I wasn’t going to write about this topic this week but it could be somewhat urgent for some of you. Mid-January is a critical time for the fate of many annual goals, and I’m sure a lot of people are already making a particular mistake that kept me stumbling for years. In fact, I’m convinced most failed goals fail for this exact reason.
This time next week, 2016 will be 5% finished. So if you’ve got goals this year, you should be around one-twentieth done by then.
If your goal is to be a regular gym-goer, for example, then you’ll want to have two full weeks of gym-going under your belt. If it’s already a grind, then you’re probably not going to make it.
There’s an interesting paradox when it comes to fitness in America. There is a tremendous demand for this thing called fitness, and yet only a fairly slim minority end up actually making it a part of their lives. Visiting aliens would be confounded that we appear to worship this particular quality yet don’t usually embody it.
It’s not a matter of not knowing what to do. In the internet age, anyone can find, for free and in only a few minutes, dependable step-by-step instructions on how to get to whatever kind of fitness that’s humanly possible: marathon runner, bodybuilder, yoga adept, martial artist, or anything else. The same is true for all kinds of other goals: making more money, starting a website, learning French or piano or calligraphy.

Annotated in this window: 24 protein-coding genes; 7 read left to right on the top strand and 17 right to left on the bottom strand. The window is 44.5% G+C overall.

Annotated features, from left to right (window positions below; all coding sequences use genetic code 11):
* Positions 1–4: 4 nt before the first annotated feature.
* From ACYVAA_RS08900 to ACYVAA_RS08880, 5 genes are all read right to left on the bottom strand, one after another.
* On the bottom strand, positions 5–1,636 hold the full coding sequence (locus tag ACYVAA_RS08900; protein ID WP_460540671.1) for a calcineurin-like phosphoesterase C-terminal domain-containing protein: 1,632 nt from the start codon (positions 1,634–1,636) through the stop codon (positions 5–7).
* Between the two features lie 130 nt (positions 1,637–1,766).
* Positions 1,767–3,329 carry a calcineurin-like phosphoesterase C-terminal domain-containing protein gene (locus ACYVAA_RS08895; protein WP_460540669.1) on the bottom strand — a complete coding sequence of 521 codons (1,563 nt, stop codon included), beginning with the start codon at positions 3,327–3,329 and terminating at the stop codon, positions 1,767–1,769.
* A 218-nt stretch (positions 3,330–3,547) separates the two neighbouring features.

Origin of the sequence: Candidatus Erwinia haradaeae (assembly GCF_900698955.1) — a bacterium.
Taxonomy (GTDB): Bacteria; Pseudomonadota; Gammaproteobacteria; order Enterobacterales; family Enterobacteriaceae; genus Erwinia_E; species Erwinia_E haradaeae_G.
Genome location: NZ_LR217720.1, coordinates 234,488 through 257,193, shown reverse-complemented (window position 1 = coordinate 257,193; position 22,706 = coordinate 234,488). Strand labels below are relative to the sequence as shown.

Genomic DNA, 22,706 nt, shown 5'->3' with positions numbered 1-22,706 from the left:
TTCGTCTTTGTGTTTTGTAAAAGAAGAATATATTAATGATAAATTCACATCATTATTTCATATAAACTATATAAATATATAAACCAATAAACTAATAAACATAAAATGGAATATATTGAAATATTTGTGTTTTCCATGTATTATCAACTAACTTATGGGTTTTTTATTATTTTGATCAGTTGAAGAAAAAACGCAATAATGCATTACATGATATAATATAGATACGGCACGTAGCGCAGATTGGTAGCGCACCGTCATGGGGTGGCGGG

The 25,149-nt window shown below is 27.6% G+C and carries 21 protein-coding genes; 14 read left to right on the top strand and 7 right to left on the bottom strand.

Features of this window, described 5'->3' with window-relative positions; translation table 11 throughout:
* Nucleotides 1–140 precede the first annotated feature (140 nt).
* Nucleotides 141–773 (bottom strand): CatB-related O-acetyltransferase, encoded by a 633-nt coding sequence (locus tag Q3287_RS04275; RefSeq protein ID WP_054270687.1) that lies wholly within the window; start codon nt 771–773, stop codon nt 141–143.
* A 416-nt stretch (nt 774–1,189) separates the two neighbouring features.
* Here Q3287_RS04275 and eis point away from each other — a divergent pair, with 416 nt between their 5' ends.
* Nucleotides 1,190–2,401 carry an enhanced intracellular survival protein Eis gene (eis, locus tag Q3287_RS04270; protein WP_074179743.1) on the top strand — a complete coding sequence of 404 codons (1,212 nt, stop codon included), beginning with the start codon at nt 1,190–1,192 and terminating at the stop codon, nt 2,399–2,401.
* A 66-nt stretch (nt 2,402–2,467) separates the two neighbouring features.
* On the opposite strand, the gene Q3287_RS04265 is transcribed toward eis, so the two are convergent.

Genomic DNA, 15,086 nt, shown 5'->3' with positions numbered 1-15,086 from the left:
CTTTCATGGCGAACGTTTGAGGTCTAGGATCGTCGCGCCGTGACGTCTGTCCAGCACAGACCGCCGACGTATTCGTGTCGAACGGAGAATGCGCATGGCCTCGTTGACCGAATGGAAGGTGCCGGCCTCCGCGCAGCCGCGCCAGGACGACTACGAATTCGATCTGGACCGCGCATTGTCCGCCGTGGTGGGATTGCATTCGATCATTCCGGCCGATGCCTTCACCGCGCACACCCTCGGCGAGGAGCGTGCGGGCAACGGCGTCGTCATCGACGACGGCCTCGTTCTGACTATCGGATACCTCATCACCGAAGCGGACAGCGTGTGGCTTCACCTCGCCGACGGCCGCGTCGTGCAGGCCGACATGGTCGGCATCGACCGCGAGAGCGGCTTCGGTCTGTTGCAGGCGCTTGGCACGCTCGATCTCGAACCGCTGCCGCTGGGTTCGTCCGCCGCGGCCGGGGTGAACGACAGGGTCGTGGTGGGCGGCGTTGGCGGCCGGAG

What do you really have to do to get into shape? Join a gym, find a well-regarded program online, and do what the program says. We know what we have to do, and we want the rewards of doing it, so why don’t we just do it?
Often we begin well enough, but the different aspects of our lives have a way of competing with each other, and a month later we’re barely holding it together, and two months later we barely remember that we tried.
The typical refrain, from both the achievers and the non-achievers of a particular goal, is “You have to want it badly enough.”
We hear this message all the time. If you’re within a decade or so of my age you probably spent much of your schooling in classrooms whose walls were plastered with a certain kind of inspirational poster, often featuring cute animals or Einstein, and preaching about persistence and dedication. These might look familiar: Read More